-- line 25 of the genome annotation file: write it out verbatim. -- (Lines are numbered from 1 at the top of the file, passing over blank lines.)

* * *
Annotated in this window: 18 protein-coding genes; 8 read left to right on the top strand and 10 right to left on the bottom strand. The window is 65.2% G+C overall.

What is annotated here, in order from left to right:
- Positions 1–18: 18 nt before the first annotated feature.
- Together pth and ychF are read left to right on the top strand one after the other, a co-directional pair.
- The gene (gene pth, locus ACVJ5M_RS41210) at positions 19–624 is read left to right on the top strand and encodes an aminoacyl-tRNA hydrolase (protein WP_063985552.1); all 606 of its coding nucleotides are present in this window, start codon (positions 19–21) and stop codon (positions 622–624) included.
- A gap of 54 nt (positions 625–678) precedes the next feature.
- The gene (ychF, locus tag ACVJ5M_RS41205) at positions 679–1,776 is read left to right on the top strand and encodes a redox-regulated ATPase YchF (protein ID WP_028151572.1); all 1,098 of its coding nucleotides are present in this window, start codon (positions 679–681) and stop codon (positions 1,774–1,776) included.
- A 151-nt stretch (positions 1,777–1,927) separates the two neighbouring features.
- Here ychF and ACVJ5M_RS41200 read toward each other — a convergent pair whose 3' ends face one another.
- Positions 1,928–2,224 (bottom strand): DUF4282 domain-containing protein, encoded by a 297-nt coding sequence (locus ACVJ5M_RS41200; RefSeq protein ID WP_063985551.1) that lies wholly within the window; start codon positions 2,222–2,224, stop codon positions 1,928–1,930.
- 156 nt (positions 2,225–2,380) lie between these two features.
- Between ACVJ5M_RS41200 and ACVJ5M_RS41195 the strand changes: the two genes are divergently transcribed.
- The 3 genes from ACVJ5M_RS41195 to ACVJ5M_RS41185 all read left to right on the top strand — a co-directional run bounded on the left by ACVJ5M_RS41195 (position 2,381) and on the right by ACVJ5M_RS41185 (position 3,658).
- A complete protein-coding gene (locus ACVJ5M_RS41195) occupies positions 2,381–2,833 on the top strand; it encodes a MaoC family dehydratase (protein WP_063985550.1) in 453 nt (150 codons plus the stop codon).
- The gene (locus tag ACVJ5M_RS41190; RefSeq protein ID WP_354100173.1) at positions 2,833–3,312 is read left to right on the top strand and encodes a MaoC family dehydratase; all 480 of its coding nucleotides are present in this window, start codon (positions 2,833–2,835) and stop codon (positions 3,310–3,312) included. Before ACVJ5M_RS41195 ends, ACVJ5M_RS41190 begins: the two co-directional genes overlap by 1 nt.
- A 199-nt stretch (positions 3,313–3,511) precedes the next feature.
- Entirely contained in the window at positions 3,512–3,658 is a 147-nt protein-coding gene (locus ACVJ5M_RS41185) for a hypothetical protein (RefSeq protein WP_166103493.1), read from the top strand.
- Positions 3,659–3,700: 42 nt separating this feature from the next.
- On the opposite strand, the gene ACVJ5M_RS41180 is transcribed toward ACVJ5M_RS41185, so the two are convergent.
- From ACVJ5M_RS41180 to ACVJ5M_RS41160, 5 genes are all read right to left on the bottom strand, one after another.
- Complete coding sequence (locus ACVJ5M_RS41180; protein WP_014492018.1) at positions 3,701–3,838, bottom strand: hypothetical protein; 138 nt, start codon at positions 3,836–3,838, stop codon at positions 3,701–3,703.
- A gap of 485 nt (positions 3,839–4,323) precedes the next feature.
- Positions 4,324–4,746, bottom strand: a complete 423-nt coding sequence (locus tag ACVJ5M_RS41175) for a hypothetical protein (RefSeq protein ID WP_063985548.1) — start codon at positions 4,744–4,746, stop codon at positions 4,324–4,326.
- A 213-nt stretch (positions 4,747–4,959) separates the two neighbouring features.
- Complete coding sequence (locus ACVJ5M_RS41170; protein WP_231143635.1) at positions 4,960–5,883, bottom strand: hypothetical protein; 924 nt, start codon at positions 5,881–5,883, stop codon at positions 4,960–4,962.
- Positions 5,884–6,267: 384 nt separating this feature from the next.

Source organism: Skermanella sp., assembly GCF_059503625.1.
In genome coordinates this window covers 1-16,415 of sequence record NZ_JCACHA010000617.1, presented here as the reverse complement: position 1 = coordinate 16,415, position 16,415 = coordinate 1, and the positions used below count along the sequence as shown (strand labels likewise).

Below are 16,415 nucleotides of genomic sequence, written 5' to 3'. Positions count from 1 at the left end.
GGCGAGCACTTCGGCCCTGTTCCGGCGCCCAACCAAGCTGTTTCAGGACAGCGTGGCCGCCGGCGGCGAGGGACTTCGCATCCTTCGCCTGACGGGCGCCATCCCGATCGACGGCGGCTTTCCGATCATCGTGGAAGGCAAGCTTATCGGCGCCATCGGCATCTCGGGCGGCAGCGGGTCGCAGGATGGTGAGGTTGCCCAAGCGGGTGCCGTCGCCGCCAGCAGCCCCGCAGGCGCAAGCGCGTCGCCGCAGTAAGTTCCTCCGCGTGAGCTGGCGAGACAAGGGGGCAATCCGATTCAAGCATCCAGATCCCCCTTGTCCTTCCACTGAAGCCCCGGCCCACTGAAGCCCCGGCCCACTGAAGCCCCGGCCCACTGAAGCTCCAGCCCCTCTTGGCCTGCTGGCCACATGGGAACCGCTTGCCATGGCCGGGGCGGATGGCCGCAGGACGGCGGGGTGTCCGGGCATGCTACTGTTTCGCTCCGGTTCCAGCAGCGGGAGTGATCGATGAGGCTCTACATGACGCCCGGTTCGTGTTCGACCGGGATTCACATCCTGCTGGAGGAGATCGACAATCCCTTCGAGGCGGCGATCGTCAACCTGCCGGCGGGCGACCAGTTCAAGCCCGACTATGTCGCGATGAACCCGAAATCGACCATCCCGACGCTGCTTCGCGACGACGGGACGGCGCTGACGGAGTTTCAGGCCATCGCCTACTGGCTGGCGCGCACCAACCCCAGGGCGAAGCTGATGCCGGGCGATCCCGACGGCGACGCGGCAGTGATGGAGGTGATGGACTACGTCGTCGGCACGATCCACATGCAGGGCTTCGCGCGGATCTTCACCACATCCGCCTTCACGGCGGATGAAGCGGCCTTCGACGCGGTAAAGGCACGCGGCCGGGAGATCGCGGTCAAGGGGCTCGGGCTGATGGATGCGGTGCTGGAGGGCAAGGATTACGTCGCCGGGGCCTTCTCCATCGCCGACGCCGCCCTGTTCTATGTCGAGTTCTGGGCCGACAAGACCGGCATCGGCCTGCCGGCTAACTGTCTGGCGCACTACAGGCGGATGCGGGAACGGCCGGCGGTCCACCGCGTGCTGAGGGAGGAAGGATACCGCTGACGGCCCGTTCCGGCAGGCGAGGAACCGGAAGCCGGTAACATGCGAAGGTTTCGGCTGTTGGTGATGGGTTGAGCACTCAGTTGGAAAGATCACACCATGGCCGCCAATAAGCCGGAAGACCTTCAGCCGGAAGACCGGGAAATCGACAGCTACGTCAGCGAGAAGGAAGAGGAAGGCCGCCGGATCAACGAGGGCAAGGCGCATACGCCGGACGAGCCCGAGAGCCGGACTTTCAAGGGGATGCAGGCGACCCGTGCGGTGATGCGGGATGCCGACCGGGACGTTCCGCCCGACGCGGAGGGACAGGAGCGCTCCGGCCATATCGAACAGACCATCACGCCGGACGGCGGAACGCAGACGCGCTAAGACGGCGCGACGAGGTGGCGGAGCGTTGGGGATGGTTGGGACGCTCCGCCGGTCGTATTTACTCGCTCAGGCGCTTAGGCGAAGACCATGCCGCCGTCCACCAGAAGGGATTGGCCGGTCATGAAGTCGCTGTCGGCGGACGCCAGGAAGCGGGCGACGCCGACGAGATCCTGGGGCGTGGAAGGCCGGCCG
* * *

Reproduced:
- Complete coding sequence (locus ACVJ5M_RS41170; protein WP_231143635.1) at positions 4,960–5,883, bottom strand: hypothetical protein; 924 nt, start codon at positions 5,881–5,883, stop codon at positions 4,960–4,962.